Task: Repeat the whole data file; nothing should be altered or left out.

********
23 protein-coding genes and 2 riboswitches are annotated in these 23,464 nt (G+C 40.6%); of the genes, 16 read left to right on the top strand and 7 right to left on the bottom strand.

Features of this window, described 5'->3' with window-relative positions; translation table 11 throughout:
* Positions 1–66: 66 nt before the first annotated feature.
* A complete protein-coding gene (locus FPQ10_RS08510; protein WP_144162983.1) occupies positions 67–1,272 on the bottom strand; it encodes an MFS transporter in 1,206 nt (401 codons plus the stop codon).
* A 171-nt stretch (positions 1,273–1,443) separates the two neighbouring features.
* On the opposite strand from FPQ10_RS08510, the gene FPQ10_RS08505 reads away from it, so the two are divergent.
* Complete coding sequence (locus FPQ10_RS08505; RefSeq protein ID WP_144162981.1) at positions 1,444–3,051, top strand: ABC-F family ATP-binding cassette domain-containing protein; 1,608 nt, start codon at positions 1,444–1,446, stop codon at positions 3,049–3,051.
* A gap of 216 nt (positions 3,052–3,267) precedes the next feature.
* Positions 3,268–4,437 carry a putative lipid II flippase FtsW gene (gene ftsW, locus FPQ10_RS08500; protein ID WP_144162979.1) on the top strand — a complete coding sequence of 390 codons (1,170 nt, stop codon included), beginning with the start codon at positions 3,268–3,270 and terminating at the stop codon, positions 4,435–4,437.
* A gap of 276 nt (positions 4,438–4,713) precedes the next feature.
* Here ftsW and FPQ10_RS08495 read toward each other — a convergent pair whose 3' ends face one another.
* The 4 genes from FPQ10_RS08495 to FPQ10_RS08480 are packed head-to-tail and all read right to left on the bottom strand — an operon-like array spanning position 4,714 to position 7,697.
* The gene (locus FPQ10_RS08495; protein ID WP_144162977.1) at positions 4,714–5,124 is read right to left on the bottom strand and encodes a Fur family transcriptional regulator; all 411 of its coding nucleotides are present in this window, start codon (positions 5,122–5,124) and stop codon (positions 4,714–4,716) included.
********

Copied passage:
23 protein-coding genes and 2 riboswitches are annotated in these 23,464 nt (G+C 40.6%); of the genes, 16 read left to right on the top strand and 7 right to left on the bottom strand.

Features of this window, described 5'->3' with window-relative positions; translation table 11 throughout:
* Positions 1–66: 66 nt before the first annotated feature.
* A complete protein-coding gene (locus FPQ10_RS08510; protein WP_144162983.1) occupies positions 67–1,272 on the bottom strand; it encodes an MFS transporter in 1,206 nt (401 codons plus the stop codon).
* A 171-nt stretch (positions 1,273–1,443) separates the two neighbouring features.
* On the opposite strand from FPQ10_RS08510, the gene FPQ10_RS08505 reads away from it, so the two are divergent.
* Complete coding sequence (locus FPQ10_RS08505; RefSeq protein ID WP_144162981.1) at positions 1,444–3,051, top strand: ABC-F family ATP-binding cassette domain-containing protein; 1,608 nt, start codon at positions 1,444–1,446, stop codon at positions 3,049–3,051.
* A gap of 216 nt (positions 3,052–3,267) precedes the next feature.
* Positions 3,268–4,437 carry a putative lipid II flippase FtsW gene (gene ftsW, locus FPQ10_RS08500; protein ID WP_144162979.1) on the top strand — a complete coding sequence of 390 codons (1,170 nt, stop codon included), beginning with the start codon at positions 3,268–3,270 and terminating at the stop codon, positions 4,435–4,437.
* A gap of 276 nt (positions 4,438–4,713) precedes the next feature.
* Here ftsW and FPQ10_RS08495 read toward each other — a convergent pair whose 3' ends face one another.
* The 4 genes from FPQ10_RS08495 to FPQ10_RS08480 are packed head-to-tail and all read right to left on the bottom strand — an operon-like array spanning position 4,714 to position 7,697.
* The gene (locus FPQ10_RS08495; protein ID WP_144162977.1) at positions 4,714–5,124 is read right to left on the bottom strand and encodes a Fur family transcriptional regulator; all 411 of its coding nucleotides are present in this window, start codon (positions 5,122–5,124) and stop codon (positions 4,714–4,716) included.